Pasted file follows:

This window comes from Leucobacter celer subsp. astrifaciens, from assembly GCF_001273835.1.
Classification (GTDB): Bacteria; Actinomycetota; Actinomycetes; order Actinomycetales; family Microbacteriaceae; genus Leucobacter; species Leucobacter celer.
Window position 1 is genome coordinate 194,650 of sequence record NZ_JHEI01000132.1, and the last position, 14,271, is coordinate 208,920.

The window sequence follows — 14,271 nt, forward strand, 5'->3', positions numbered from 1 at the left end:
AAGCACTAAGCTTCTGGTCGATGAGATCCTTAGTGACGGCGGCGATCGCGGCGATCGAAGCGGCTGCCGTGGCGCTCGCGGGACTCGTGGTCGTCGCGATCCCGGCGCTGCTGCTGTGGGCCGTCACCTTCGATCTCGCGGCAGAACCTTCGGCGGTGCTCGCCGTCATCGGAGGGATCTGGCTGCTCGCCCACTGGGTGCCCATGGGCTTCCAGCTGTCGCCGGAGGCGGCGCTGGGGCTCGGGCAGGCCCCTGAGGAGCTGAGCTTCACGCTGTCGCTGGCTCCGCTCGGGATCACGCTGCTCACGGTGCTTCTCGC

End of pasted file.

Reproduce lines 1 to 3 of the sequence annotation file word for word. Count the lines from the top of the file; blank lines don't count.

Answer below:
This window comes from Leucobacter celer subsp. astrifaciens, from assembly GCF_001273835.1.
Classification (GTDB): Bacteria; Actinomycetota; Actinomycetes; order Actinomycetales; family Microbacteriaceae; genus Leucobacter; species Leucobacter celer.
Window position 1 is genome coordinate 194,650 of sequence record NZ_JHEI01000132.1, and the last position, 14,271, is coordinate 208,920.